Except in some specialized businesses, few employers prefer workers with specialized vocational training. Vocational education graduates are very proficient in the skills they are trained in, but have a hard time generalizing these skills to other tasks (Owens & Monthey, 1983).

According to the survey of managers, supervisors, and employers of entry level personnel, the following were the most important skills for entry-level employees:

Manual/Perceptual Skills: constructing, fabricating or assembling materials; using job specific hand tools and other equipment; developing visual presentations; using keyboard skills; and operating job-specific power equipment. Entry-level employees are generally successful in these skills.


The skills outlined above are important, universally agreed upon by employers, and set a minimum standard for entry-level work applicants. While schools should certainly develop higher order academic skills in all students, they should also ensure that students learn all the basic social and academic skills needed for an entry-level job.


Center for Public Resources. (1982). Basic skills in the United States work force. New York: Human Resources Executives Program.

Chatham, K.M. (1982). Employment practices with entry-level workers. San Francisco: Far West Laboratory for Educational Research and Development. ED 226 136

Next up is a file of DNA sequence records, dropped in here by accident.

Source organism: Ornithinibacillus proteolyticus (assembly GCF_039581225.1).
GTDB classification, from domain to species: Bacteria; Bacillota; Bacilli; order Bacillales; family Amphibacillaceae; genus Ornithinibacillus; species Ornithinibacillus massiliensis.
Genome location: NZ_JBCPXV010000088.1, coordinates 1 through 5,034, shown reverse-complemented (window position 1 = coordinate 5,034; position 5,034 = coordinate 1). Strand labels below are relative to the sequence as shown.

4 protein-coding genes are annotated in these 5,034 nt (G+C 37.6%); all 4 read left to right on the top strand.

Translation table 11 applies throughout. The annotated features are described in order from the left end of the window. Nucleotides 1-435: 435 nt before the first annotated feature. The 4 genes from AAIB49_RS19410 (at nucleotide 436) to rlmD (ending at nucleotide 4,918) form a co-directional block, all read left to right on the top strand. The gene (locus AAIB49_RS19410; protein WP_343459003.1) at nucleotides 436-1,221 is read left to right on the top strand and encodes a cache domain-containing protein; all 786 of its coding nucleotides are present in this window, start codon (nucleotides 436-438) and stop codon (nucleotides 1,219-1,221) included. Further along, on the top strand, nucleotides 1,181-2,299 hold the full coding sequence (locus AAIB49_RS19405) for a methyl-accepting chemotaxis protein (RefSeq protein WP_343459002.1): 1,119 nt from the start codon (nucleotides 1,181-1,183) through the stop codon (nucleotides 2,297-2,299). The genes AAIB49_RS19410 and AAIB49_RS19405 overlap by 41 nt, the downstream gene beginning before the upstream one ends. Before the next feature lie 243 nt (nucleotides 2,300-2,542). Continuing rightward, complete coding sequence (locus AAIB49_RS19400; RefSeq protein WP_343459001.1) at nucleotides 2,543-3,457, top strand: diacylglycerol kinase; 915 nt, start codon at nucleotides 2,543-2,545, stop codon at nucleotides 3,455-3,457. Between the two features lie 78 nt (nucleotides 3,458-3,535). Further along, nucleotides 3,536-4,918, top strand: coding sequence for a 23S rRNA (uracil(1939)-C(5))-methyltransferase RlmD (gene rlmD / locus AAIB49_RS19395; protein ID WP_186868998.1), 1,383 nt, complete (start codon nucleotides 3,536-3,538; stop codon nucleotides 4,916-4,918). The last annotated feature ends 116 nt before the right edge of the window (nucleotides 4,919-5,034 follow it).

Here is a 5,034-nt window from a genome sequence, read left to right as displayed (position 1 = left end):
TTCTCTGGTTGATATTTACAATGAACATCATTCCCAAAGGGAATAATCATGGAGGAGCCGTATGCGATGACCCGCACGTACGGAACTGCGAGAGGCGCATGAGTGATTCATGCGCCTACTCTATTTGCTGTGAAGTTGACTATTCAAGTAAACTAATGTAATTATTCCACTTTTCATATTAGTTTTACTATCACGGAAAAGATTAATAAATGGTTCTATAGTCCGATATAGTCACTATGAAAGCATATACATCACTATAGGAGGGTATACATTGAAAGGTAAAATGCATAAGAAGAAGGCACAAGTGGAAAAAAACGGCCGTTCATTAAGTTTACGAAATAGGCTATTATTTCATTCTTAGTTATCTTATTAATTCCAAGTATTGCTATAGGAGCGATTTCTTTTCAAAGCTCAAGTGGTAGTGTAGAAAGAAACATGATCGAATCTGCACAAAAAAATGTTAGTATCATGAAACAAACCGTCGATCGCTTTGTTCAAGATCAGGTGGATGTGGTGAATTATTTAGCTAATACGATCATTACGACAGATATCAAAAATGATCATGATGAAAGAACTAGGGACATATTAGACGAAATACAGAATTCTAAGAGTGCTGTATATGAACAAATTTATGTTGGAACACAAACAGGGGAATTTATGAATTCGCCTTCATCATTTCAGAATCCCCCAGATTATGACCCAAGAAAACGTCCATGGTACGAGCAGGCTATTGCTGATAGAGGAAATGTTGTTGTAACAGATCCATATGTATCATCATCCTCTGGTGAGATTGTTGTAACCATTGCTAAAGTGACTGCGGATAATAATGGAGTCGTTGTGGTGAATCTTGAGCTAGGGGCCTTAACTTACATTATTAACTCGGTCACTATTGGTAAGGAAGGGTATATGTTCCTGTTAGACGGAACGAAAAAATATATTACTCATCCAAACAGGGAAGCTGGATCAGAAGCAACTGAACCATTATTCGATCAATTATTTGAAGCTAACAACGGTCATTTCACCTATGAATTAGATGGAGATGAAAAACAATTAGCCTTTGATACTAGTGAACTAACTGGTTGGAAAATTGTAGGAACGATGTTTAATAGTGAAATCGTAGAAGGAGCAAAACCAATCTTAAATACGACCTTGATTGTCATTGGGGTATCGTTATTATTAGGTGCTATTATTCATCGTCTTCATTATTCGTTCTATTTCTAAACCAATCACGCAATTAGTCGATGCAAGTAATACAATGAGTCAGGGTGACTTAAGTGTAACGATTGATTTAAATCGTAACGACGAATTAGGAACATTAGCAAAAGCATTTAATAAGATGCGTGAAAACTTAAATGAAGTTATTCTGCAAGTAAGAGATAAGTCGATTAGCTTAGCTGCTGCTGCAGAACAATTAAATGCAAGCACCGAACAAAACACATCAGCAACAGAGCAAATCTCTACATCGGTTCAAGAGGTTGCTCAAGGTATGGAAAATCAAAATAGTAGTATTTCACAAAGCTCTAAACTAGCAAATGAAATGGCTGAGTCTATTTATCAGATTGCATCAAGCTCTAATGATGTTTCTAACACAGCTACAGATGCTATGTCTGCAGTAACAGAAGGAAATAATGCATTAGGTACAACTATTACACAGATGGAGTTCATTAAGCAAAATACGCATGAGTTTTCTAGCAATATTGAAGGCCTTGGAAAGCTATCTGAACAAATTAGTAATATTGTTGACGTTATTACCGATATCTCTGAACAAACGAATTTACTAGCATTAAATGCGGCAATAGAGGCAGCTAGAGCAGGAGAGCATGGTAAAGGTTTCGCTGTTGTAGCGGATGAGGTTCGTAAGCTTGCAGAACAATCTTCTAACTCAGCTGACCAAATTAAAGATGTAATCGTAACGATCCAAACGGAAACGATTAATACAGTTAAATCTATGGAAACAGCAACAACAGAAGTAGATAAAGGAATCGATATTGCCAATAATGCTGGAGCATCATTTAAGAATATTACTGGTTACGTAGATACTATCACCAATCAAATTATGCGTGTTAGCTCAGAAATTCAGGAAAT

Committee for Economic Development (CED). (1985). Investing in our Children. New York: Author.

Crain, R.L. (1984). The quality of American high school graduates: What personnel officers say and do about it. Baltimore, MD: Center for the Social Organization of Schools, Johns Hopkins University.

Gordon, R. (1985). Employer hiring decisions. Columbus, OH: National Center for Research in Vocational Education, Ohio State University. ED 262 253

Gustafson, R.A., & Groves, P.M. (1977). How New Hampshire employers evaluate their employees: Implications for vocational education. Concord, NH: New Hampshire Research Coordinating Unit for Vocational Technical Education. ED 149 030

Hulsart, R., & Bauman, P. (1983). Colorado employability skills survey: Report of results. Denver, CO: Colorado State Department of Education. ED 240 380

Junge, D.C., Daniels, M.H., & Karmos, J.S. (1983, June). Perception of business and industry: Basic skills necessary for successful employment compared to competencies for entry level employees. Carbondale, IL: Illinois State Board of Education. ED 252 703

McPartland, J.M., Dawkins, R.L., & Braddock II, J.H. (1986, April). The school's role in the transition from education to work: Current conditions and future prospects. Baltimore, MD: Johns Hopkins University, Center for Social Organization of Schools.

Owens, T.R., & Monthey, W. (1983). Private sector views of vocational education: A statewide employer survey. Portland, OR: Northwest Regional Laboratory. ED 239 046